Trying to self-isolate on an oil platform situated some 300 miles north-east of Aberdeen in the inhospitable North Sea is not something that is easy to accomplish. Yet this is the challenge now facing North Sea energy groups who are coping with the logistical nightmare of quarantining offshore workers who have contracted the COVID-19 disease.
Life offshore is lived in extremely close proximity. Platforms house hundreds of men, who share living quarters designed to allow for constant shifts of 12 hours-on and 12 hours-off. Personal space is at a premium. So, when the disease hits, isolating those affected is almost impossible.
Recently, Taqa, the Abu Dhabi energy company, had to separate more than a dozen staff with COVID19 symptoms on its North Cormorant and Cormorant Alpha platforms. Shell, BP and Chrysaor have also faced the same problem.
Even though energy companies are facing challenges from falling demand for crude and crashing oil prices, the biggest challenge of the Coronavirus is the protection of offshore workers. Designated as “key workers” who are essential to the critical infrastructure of the UK, most cannot work from home and many will contract the virus.
So far, some of the oil and gas companies have joined forces and commissioned a specially adapted helicopter, known as the “corona copter”, to ferry stricken workers onshore. Urgent staffing assessment are being made to judge the minimum level of staffing needed to keep the UK’s oil and gas flowing.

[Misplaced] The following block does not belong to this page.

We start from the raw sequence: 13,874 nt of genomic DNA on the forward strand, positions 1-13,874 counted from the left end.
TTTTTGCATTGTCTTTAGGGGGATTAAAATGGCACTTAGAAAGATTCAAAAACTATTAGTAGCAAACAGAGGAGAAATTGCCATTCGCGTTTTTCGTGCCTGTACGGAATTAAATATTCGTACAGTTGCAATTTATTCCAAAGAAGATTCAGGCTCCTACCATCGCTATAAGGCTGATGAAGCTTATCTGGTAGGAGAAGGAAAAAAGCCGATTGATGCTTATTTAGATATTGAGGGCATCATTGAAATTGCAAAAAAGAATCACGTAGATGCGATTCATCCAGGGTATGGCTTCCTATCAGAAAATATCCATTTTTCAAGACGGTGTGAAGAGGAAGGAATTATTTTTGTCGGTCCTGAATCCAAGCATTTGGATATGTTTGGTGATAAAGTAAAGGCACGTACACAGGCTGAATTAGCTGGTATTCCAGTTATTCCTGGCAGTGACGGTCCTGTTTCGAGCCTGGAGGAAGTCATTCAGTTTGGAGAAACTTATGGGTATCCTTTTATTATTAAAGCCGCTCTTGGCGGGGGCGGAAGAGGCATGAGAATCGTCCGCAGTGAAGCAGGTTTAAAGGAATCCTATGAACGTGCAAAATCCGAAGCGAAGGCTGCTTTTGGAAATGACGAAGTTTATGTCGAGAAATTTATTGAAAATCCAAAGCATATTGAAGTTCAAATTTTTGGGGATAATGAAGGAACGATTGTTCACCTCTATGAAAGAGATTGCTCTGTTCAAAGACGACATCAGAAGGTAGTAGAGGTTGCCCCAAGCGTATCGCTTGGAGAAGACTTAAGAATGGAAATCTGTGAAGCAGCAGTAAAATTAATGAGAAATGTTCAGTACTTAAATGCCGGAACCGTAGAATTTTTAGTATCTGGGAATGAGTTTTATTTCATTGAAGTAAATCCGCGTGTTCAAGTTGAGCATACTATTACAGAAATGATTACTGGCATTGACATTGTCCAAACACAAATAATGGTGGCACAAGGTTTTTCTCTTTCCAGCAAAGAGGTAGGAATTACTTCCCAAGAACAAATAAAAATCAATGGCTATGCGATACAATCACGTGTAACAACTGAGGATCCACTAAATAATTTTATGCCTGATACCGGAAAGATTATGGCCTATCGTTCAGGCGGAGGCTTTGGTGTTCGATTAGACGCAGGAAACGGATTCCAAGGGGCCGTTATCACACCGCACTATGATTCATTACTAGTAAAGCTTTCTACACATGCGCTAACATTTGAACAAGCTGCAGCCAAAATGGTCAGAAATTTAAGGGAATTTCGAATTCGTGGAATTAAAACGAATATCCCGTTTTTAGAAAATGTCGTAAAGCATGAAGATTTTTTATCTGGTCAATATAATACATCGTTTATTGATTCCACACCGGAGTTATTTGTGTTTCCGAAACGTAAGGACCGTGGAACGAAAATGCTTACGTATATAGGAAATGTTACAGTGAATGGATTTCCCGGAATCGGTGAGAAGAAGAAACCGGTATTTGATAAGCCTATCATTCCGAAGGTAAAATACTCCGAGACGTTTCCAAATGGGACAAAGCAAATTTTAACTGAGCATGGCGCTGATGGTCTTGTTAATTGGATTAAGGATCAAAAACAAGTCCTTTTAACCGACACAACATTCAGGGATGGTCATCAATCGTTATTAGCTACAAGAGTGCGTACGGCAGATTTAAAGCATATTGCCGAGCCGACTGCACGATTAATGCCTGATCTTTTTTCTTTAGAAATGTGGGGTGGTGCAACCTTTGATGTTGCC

“Down-manning”, as it is known, has led to a cull from the usual 11,500 people working offshore to about 7000. As the summer approaches, companies are having to make difficult decisions to postpone maintenance work which is normally carried out at this time of year. There is no point in having large numbers of people together offshore if the risk is of key people being struck down and the project left high and dry.
Ineos, Sir Jim Ratcliffe’s petrochemical giant, is delaying a planned shutdown of the Forties Pipeline System that takes oil & gas from more than 80 fields in the North Sea to an onshore base.
While companies such as Shell, who recently quarantined a worker on the Brent Charlie platform before flying him off, are taking steps to minimise the risk to the business, essential staff such as the Offshore Installation Manager and the Control Room Operator, have not yet been classified as critical, meaning that they cannot be tested and therefore may self-isolate unnecessarily. These are roles critical to the safe functioning of an offshore platform, as was seen in the Piper Alpha disaster.
Upgrading the status of offshore workers would also help with the logistical challenge unique to an industry that pulls in workers from all parts of the UK and overseas. Getting offshore workers to Aberdeen from the four points of the compass is a huge challenge at a time when travel by train and plane is almost impossible. This could be helped by the UK Government upgrading the status of these workers and thus maintaining the stability of this critically important sector.